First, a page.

“The rest of my customers don’t get a staff discount. Only my paid members of staff. And that’s always subject to change. Where does it end? Is she going to start buying the rest of you clothes and knocking ten per cent off? What about her mad mother? Or her gaggle of sisters? I haven’t built up the most successful shop in the town by offering freebies to my employee’s friends.”
Emily moved over to the counter. Leaning down low across it she stuck her face right up close to Vanessa. “How about offering a discount as a gesture of kindness to a woman who spends her life serving other people, saving the lives of broken children and giving selflessly to the hundreds of people in this town who have the privilege of knowing her? Hundreds of people. All with friends and fa
“People don’t spend money in my shop because I’m generous,” Vanessa growled.
“No, but you might actually find those who do, think you’re a tiny bit less of a cow.”
“Hah! Do you think I care what the yokey-cokey, backward, inbred people in this nothing town think?”
Emily was steel. She had babysat Vanessa once upon a time. “Yes.”
There was a long silence. Rupa, whose hormones were running riot through her bloodstream, let out a tiny squeak. Ellie stuck her hands on her hips, knocking a hat stand draped with Italian scarves with her elbow. Ana Luisa held up one of the more expensive necklaces to her chest, and checked it out in the mirror. My finger hovered over the computerized till button, waiting to see if Vanessa would break.
“Fine. Whatever.” She rolled her eyeballs, flicking her hair over one shoulder. “Just make sure it’s worth my while.”
We paid for Lois’s Surprising Sexy Yurt Adventure outfits ourselves, having covered all the other costs from the Oak Hill collection. My share was enough to make my eyes water, with or without staff discount. But I was glad to pay it. Lois deserved every beautiful, hand-sewn stitch.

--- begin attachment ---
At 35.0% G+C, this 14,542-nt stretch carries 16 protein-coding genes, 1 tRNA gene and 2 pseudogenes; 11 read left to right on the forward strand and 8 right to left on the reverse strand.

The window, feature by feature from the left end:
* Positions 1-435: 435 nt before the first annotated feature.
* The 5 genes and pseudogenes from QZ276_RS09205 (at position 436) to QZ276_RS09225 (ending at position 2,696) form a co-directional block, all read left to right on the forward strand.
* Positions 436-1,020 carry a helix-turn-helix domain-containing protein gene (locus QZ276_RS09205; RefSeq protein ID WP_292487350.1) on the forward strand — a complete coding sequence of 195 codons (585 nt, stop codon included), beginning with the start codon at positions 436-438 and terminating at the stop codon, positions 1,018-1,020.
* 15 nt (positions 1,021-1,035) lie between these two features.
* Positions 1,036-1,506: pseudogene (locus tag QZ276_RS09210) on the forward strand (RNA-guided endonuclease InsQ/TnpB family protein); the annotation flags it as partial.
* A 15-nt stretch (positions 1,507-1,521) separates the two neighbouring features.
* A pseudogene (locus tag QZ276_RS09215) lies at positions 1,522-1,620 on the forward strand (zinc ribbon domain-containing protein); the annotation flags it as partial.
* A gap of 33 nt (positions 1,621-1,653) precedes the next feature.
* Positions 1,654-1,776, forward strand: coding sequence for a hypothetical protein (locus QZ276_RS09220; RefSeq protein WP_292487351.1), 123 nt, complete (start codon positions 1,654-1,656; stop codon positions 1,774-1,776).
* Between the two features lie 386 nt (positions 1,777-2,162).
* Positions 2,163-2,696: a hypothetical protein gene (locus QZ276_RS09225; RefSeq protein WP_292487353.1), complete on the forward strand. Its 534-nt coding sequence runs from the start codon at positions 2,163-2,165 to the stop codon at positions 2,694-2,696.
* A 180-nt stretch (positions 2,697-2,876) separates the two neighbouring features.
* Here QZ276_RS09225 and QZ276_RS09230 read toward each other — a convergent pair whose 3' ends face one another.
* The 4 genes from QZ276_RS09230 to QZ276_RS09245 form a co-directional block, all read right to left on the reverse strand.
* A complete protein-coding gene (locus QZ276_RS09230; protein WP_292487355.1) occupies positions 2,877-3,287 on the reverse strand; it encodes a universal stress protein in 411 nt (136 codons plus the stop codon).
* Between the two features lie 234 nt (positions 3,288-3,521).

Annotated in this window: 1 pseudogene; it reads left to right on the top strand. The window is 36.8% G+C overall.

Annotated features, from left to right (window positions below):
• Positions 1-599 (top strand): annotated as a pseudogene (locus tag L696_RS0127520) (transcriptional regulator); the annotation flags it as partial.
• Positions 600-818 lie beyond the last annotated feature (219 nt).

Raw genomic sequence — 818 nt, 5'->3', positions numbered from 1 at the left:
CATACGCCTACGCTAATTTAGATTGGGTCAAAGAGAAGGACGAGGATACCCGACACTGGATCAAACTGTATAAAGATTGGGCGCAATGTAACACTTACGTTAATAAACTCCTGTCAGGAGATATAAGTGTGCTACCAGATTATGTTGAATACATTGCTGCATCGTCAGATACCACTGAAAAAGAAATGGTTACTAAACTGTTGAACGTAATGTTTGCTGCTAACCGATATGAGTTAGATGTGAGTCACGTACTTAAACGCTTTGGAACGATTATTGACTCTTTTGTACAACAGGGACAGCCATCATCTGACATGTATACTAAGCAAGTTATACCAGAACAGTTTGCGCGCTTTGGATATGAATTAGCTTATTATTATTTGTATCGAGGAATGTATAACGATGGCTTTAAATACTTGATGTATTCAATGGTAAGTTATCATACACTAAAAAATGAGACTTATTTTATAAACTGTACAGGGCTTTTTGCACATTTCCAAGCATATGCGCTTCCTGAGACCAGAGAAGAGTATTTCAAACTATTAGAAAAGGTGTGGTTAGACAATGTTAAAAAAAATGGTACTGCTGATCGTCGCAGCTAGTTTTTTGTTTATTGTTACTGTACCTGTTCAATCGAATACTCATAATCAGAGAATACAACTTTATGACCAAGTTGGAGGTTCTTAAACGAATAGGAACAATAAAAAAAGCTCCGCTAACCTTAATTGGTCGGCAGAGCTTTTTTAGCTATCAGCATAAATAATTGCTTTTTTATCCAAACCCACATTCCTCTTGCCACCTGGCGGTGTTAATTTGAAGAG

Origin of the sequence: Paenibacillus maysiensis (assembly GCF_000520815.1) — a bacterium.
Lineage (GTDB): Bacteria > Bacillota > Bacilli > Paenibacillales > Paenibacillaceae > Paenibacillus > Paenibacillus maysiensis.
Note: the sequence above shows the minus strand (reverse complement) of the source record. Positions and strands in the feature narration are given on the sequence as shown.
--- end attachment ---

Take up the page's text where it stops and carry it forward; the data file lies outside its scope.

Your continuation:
Ana Luisa was planting tulip bulbs underneath the ruin of the willow tree when I got back from work. I wandered over to join her. Even though I knew David had returned overseas, I couldn’t seem to stop my eyes from jumping over to the front of the house anyway.
“Hi, Ruth. Did Vanessa make the rest of your day a misery?”
“No worse than usual. Well, a little bit worse, but I can handle it. How are you?”
“Oh, you know. I’m doing fine, thanks. Nothing to complain about. How can we not feel joy when the sun is shining and the sky is blue?”
Ana Luisa did not sound joyful. Her white smile was tinged with sorrow. I wondered if her sadness was because she hadn’t told Mr David how she felt about him before he left. I tried not to linger on the thought that maybe she had, and he didn’t return those feelings. I wanted David to be happy; to have someone to love, to come home to. That couldn’t be me, not for a long time. Probably not ever. And I refused to stand in his way, everywhere but in the secret recesses of my wild imaginings.
Another letter arrived, forwarded to me from Fraser’s office. It informed me about the rising interest on my debt. Unless I paid off the minimum amount in the next thirty days, scary things would happen involving debt recovery agents, courts, even bigger fines and possibly handcuffs (the letter didn’t mention that one, but the image was stuck in my frantic mind). If I wrote a cheque, which would surely then bounce anyway, would that be seen as acknowledging the debt as really mine? If I stuffed the letter in the back of my wardrobe, or burnt it in the stove, would the problem disappear up the chimney with a puff of smoke? Would showing the letter to my mother cause my stress levels to rise to the point where I had a stroke? Did I have any ideas that didn’t make my insides clench up like a fist?